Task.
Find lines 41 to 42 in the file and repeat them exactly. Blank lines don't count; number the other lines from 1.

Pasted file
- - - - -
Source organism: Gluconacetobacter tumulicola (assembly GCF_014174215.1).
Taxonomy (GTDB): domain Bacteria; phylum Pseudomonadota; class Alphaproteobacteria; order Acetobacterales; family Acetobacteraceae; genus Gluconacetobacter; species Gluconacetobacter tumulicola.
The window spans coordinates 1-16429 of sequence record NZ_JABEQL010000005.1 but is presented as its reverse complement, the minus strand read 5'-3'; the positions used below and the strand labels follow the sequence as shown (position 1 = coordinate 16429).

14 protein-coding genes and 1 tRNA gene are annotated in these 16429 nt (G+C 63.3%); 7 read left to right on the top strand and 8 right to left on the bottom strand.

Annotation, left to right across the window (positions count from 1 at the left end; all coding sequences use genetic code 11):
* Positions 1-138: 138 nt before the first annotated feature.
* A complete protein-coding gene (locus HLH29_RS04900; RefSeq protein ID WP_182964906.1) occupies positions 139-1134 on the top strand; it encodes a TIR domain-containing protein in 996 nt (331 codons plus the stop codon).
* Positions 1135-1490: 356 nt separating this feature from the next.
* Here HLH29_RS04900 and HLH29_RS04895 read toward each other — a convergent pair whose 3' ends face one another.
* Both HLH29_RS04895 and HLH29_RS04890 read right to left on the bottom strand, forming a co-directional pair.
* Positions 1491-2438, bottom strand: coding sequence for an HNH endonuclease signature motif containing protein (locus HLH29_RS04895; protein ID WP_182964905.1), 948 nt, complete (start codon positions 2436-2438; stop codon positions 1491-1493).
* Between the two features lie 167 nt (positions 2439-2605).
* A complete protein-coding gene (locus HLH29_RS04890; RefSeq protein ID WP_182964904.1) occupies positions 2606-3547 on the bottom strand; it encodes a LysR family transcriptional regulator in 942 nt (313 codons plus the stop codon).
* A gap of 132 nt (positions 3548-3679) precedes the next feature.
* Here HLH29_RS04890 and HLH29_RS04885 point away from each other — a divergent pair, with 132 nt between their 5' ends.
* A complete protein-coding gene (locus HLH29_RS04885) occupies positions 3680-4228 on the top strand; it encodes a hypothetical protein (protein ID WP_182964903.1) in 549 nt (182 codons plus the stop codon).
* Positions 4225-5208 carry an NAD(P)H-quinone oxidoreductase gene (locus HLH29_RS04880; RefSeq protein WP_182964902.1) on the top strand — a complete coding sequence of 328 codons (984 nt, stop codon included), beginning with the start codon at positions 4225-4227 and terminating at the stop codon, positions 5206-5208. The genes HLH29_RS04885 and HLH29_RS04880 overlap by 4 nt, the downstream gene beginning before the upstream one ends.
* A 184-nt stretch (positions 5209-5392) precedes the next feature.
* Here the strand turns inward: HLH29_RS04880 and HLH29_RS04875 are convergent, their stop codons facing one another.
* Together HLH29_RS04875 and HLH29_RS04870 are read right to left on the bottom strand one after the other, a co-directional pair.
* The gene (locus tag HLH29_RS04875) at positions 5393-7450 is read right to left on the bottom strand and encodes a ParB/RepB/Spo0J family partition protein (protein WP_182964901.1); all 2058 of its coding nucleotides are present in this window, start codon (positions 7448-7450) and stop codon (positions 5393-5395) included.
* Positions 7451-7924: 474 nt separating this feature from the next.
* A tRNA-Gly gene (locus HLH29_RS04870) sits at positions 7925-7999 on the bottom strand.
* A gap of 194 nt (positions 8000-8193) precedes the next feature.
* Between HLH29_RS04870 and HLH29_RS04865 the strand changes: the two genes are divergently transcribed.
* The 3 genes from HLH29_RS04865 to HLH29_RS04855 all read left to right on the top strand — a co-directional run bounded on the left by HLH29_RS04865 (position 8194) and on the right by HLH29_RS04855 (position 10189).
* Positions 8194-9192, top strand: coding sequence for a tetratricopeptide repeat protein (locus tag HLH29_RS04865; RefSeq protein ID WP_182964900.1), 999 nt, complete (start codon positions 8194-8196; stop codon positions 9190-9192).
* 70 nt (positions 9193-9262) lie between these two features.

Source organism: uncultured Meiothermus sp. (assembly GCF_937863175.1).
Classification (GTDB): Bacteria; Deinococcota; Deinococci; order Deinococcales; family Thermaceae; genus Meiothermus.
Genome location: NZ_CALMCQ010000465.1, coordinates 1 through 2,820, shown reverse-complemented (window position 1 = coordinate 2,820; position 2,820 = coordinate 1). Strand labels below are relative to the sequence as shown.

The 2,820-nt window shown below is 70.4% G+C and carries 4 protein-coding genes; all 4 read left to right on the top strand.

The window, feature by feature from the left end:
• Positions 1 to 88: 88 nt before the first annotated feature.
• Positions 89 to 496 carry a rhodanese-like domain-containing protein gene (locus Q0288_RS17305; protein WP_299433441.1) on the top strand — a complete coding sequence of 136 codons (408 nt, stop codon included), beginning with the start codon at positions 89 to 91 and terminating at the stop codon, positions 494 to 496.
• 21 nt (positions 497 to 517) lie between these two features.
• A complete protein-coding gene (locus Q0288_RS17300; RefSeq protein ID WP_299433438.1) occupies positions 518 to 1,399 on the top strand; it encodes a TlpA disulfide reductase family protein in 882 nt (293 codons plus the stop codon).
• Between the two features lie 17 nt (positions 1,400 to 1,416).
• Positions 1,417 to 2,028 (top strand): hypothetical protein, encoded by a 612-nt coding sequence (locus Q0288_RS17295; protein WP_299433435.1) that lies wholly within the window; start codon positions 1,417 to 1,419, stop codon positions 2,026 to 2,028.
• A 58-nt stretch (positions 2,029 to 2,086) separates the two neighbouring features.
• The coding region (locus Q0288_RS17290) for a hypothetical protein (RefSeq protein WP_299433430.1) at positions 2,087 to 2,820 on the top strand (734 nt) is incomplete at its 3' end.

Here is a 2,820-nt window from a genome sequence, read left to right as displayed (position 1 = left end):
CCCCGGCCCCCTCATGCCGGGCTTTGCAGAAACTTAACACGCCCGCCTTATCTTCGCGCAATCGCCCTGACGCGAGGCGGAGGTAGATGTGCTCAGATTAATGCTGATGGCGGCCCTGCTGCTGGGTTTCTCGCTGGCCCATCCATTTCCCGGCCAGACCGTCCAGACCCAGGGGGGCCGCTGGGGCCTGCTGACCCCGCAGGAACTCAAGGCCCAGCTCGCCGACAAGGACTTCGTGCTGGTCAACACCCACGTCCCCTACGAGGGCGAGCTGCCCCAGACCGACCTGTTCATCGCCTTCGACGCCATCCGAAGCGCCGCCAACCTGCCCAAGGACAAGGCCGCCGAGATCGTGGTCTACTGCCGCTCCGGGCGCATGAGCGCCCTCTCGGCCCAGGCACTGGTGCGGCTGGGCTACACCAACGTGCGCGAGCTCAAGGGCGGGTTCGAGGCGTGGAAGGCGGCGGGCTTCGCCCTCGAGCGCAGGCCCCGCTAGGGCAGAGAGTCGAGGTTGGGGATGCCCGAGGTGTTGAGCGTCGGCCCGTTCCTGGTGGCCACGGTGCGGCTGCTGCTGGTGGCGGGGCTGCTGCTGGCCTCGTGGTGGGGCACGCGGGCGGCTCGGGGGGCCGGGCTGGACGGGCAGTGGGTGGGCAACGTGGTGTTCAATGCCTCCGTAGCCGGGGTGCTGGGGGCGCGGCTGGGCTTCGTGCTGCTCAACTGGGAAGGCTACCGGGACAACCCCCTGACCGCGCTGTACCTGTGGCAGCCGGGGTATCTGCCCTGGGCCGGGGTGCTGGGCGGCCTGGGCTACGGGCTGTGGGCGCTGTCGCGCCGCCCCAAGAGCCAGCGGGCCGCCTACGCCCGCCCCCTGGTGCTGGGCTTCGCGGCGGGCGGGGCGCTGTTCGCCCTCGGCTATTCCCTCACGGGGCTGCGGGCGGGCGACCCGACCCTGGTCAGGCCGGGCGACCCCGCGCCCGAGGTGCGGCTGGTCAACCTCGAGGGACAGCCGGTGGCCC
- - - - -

• The coding region (locus Q0288_RS17290) for a hypothetical protein (RefSeq protein WP_299433430.1) at positions 2,087 to 2,820 on the top strand (734 nt) is incomplete at its 3' end.

Here is a 2,820-nt window from a genome sequence, read left to right as displayed (position 1 = left end):